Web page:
Preferred pronouns in public schools

Kaitlyn Bailey, Editor-in-Chief

Kelsey Pegg is among the thousands of people who conclude their emails with four simple words. They/them/their pronouns. 

“Including your pronouns, whether or not someone asks, allows for two things. First, it makes it clear what your pronouns are right away. It doesn’t leave it up for discussion, and it doesn’t allow them to assume someone’s gender identity based off their appearance,” Pegg, a provisionally licensed professional counselor at the Counseling Hub, said. “Second, it allows for a space where people are comfortable to share their gender identity.” 

International Pronouns Day was recognized on Oct. 21 and takes place on the third Wednesday of October each year. According to their website, they strive to make “respecting, sharing, and educating about personal pronouns commonplace.” Pegg noted, however, that even though there are advocates that promote inclusion for non-binary people, discrimination is still prominent. 

“People are forced to pick between female or male bathrooms, some school systems refuse to change students names if they decide to change names, and people don’t always respect pronoun choice,” Pegg said. “It has a huge toll on mental health.”

41.8 percent of non-binary people have attempted suicide at some point in their life, and the numbers are expected to rise, according to a study by the American Academy of Pediatrics. 

Jessica Tappanna, a licensed clinical social worker in mental health at Aspire Counseling, said she can understand why this might be the case.

“When you don’t address someone by their preferred pronoun, you’re not acknowledging who they are and they won’t feel seen or heard,” Tappanna said. “When we affirm a person’s gender identity, the percentage of attempted suicides will come back to baseline because the person feels heard and seen in who they are, and they can go about dealing with all of the normal plethora of stressors that come with being an adolescent.” 

Tappanna also added that they are more likely to focus in school because they aren’t worried about what people will think of them, or whether they will be heard and respected.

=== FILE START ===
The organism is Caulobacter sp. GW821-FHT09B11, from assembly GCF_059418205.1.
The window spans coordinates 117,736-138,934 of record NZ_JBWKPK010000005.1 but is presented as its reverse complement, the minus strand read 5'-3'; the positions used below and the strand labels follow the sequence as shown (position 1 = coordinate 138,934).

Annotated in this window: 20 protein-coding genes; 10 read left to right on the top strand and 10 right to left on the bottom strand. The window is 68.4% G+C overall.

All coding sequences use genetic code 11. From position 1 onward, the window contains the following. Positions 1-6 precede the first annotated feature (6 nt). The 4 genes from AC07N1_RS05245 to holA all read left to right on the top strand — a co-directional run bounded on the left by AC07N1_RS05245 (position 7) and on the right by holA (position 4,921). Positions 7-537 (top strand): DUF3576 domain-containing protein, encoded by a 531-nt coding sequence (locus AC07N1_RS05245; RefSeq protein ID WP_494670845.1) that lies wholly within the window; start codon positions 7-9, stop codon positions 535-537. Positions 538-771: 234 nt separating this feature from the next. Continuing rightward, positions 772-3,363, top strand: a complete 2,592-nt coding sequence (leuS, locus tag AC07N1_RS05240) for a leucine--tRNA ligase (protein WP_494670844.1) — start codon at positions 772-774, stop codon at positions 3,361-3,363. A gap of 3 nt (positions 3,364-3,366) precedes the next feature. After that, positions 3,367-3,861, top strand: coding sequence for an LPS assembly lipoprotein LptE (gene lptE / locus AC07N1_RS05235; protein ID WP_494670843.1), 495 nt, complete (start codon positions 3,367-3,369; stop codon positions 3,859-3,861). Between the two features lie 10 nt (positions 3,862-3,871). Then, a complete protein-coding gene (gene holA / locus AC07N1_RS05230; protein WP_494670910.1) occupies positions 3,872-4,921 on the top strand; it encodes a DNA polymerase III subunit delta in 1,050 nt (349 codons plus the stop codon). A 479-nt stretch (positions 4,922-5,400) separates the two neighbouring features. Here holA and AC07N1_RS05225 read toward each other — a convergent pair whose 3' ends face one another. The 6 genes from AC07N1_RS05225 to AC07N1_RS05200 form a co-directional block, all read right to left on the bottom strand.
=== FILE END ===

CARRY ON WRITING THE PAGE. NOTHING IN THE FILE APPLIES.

Columbia Public Schools (CPS), is among the many school districts taking action to prevent discrimination in classrooms. Michelle Baumstark, CPS spokeswoman, said the school district revised the district policy several years ago to include gender identity and expression.

“Columbia Public Schools believes in providing a safe and supportive learning environment for all students so that they may be successful,” Buamstark said in an email. 

The district policy states, “In accordance with law, the district strictly prohibits discrimination and harassment against employees, students, or others on the basis of race, color, religion, gender, gender identity, gender expression, sexual orientation, national origin, ancestry, disability, age, genetic information or any other characteristic protected by law.” 

CPS also offers clubs such as Gay Straight Alliance (GSA), which provides a safe and supportive environment for lesbian, gay, bisexual, transgender, and queer (LGBTQ) students. 

Pegg believes these support groups are a good first step; however, they said there is still a lot of work to do. 

“When I was in high school, I feel like we had a GSA club, but I think the fact that I don’t remember it, is a testament itself that it wasn’t that big of a deal and that we didn’t really have those support groups,” Pegg said. “But I feel like we don’t talk about the importance of why we use pronouns and how to use pronouns in school. I think sometimes that can be as simple as teaching students like you would teach students in a normal classroom so that we can spread awareness about the topic.” 

Jordan Richards, a support counselor at the Center Project, an organization that focuses on the needs of LGBTQ individuals, believes another step people can take to make non-binary members feel included is to stop viewing preferred pronouns, as “preferred.” 

“It’s not a “preferred pronoun,” it’s just a pronoun. This is because it’s not optional, it’s my identity and it’s how I should be addressed,” Richards said. 

If you need someone to talk to regarding gender identity, you can call the Trans Lifeline at 877-565-8860.